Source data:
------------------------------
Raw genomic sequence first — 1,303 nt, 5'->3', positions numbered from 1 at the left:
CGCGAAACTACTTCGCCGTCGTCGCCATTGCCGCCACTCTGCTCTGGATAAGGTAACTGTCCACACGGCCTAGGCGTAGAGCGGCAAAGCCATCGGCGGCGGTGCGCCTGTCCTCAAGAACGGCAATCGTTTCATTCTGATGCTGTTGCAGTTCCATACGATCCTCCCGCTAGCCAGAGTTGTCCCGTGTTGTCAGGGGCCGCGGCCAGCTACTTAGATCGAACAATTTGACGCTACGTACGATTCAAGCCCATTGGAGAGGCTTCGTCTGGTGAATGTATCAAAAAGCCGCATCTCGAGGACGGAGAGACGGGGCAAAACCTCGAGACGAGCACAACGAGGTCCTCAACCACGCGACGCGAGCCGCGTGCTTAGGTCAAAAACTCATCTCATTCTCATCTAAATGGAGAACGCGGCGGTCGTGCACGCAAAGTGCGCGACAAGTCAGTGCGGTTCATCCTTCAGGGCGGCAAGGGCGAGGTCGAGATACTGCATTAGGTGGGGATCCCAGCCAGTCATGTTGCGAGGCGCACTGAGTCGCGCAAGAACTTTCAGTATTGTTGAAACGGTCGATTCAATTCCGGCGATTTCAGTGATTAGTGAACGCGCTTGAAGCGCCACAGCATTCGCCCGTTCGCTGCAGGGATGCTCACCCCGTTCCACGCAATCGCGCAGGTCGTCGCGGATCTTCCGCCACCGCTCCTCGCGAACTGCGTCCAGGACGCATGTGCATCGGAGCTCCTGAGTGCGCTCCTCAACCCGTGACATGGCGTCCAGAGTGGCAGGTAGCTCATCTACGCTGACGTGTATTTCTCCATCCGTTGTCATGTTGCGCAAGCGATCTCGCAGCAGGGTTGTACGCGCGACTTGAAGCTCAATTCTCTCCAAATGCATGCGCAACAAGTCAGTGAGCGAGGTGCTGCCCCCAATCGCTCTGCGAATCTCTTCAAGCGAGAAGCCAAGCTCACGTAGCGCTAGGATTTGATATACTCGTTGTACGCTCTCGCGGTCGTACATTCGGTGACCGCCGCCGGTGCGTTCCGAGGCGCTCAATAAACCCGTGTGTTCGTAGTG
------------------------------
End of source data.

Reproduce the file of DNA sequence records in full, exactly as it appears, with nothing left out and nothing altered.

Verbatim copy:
Raw genomic sequence first — 1,303 nt, 5'->3', positions numbered from 1 at the left:
CGCGAAACTACTTCGCCGTCGTCGCCATTGCCGCCACTCTGCTCTGGATAAGGTAACTGTCCACACGGCCTAGGCGTAGAGCGGCAAAGCCATCGGCGGCGGTGCGCCTGTCCTCAAGAACGGCAATCGTTTCATTCTGATGCTGTTGCAGTTCCATACGATCCTCCCGCTAGCCAGAGTTGTCCCGTGTTGTCAGGGGCCGCGGCCAGCTACTTAGATCGAACAATTTGACGCTACGTACGATTCAAGCCCATTGGAGAGGCTTCGTCTGGTGAATGTATCAAAAAGCCGCATCTCGAGGACGGAGAGACGGGGCAAAACCTCGAGACGAGCACAACGAGGTCCTCAACCACGCGACGCGAGCCGCGTGCTTAGGTCAAAAACTCATCTCATTCTCATCTAAATGGAGAACGCGGCGGTCGTGCACGCAAAGTGCGCGACAAGTCAGTGCGGTTCATCCTTCAGGGCGGCAAGGGCGAGGTCGAGATACTGCATTAGGTGGGGATCCCAGCCAGTCATGTTGCGAGGCGCACTGAGTCGCGCAAGAACTTTCAGTATTGTTGAAACGGTCGATTCAATTCCGGCGATTTCAGTGATTAGTGAACGCGCTTGAAGCGCCACAGCATTCGCCCGTTCGCTGCAGGGATGCTCACCCCGTTCCACGCAATCGCGCAGGTCGTCGCGGATCTTCCGCCACCGCTCCTCGCGAACTGCGTCCAGGACGCATGTGCATCGGAGCTCCTGAGTGCGCTCCTCAACCCGTGACATGGCGTCCAGAGTGGCAGGTAGCTCATCTACGCTGACGTGTATTTCTCCATCCGTTGTCATGTTGCGCAAGCGATCTCGCAGCAGGGTTGTACGCGCGACTTGAAGCTCAATTCTCTCCAAATGCATGCGCAACAAGTCAGTGAGCGAGGTGCTGCCCCCAATCGCTCTGCGAATCTCTTCAAGCGAGAAGCCAAGCTCACGTAGCGCTAGGATTTGATATACTCGTTGTACGCTCTCGCGGTCGTACATTCGGTGACCGCCGCCGGTGCGTTCCGAGGCGCTCAATAAACCCGTGTGTTCGTAGTG